If you’re new to programming or come from a programming language other than Python, you may be looking for the best way to check whether a string contains another string in Python.
Identifying such substrings comes in handy when you’re working with text content from a file or after you’ve received user input. You may want to perform different actions in your program depending on whether a substring is present or not.
In this tutorial, you’ll focus on the most Pythonic way to tackle this task, using the membership operator in. Additionally, you’ll learn how to identify the right string methods for related, but different, use cases.
Finally, you’ll also learn how to find substrings in pandas columns. This is helpful if you need to search through data from a CSV file. You could use the approach that you’ll learn in the next section, but if you’re working with tabular data, it’s best to load the data into a pandas DataFrame and search for substrings in pandas.
Free Download: Click here to download the sample code that you’ll use to check if a string contains a substring.
If you need to check whether a string contains a substring, use Python’s membership operator in. In Python, this is the recommended way to confirm the existence of a substring in a string:
… This is a special hidden file with a SECRET secret.
… I don’t want to tell you The Secret,
… but I do want to secretly tell you that I have one.”””
>>> “secret” in raw_file_content
The in membership operator gives you a quick and readable way to check whether a substring is present in a string. You may notice that the line of code almost reads like English.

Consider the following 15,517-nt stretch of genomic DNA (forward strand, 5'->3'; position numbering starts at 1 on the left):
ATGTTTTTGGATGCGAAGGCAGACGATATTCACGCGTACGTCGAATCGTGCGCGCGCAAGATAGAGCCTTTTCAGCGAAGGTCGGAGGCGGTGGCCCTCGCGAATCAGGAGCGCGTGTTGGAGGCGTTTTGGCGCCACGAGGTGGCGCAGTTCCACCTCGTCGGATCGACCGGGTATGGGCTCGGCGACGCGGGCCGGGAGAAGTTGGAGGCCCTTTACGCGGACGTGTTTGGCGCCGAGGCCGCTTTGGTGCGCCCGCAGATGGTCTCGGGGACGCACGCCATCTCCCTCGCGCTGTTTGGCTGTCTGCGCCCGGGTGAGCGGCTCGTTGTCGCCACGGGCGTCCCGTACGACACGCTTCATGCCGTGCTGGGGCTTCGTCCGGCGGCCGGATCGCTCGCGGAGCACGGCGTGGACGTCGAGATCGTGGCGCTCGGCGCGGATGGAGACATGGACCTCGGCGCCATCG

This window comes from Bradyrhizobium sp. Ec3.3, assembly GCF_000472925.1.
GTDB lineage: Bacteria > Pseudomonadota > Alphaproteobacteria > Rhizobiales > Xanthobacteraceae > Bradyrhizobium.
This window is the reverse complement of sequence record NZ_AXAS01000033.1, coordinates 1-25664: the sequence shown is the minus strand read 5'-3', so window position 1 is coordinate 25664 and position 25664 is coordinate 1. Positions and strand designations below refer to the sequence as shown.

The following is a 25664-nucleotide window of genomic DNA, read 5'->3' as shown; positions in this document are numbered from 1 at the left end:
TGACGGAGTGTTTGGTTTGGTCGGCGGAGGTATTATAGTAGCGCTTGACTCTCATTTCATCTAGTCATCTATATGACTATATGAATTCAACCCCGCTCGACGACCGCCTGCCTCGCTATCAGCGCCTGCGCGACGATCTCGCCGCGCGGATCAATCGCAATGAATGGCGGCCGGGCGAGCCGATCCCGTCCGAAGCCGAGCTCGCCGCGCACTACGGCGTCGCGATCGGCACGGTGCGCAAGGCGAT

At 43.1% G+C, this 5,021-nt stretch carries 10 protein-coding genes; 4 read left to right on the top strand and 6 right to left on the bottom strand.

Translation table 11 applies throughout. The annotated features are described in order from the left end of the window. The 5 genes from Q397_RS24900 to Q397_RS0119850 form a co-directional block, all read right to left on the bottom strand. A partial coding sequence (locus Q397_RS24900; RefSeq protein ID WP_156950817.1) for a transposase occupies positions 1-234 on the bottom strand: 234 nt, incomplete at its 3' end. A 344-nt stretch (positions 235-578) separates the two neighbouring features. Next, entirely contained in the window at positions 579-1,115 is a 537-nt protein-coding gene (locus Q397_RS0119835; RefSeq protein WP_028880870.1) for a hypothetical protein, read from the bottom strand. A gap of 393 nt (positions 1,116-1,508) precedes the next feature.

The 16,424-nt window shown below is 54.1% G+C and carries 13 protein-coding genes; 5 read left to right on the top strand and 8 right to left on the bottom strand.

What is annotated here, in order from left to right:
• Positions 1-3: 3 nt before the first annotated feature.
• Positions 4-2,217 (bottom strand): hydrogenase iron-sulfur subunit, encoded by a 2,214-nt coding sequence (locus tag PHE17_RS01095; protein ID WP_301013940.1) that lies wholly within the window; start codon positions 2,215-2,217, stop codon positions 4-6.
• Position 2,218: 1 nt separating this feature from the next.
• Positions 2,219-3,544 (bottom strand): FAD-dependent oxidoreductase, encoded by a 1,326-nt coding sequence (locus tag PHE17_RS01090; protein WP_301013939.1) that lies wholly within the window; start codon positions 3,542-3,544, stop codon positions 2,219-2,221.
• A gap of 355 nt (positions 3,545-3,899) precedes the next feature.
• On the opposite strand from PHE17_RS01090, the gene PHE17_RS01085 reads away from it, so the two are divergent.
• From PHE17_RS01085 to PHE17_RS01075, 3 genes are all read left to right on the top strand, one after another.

Note: If you want to check whether the substring is not in the string, then you can use not in:
Because the substring “secret” is present in raw_file_content, the not in operator returns False.
When you use in, the expression returns a Boolean value:
True if Python found the substring
False if Python didn’t find the substring
You can use this intuitive syntax in conditional statements to make decisions in your code:
In this code snippet, you use the membership operator to check whether “secret” is a substring of raw_file_content. If it is, then you’ll print a message to the terminal. Any indented code will only execute if the Python string that you’re checking contains the substring that you provide.
The membership operator in is your best friend if you just need to check whether a Python string contains a substring.
However, what if you want to know more about the substring? If you read through the text stored in raw_file_content, then you’ll notice that the substring occurs more than once, and even in different variations!
Which of these occurrences did Python find? Does capitalization make a difference? How often does the substring show up in the text? And what’s the location of these substrings? If you need the answer to any of these questions, then keep on reading.
Python strings are case sensitive. If the substring that you provide uses different capitalization than the same word in your text, then Python won’t find it. For example, if you check for the lowercase word “secret” on a title-case version of the original text, the membership operator check returns False:
… This Is A Special Hidden File With A Secret Secret.
… I Don’t Want To Tell You The Secret,
… But I Do Want To Secretly Tell You That I Have One.”””
>>> “secret” in title_cased_file_content
Despite the fact that the word secret appears multiple times in the title-case text title_cased_file_content, it never shows up in all lowercase. That’s why the check that you perform with the membership operator returns False. Python can’t find the all-lowercase string “secret” in the provided text.
Humans have a different approach to language than computers do. This is why you’ll often want to disregard capitalization when you check whether a string contains a substring in Python.
You can generalize your substring check by converting the whole input text to lowercase:
hi there and welcome.
this is a special hidden file with a secret secret.
i don’t want to tell you the secret,
but i do want to secretly tell you that i have one.
>>> “secret” in file_content
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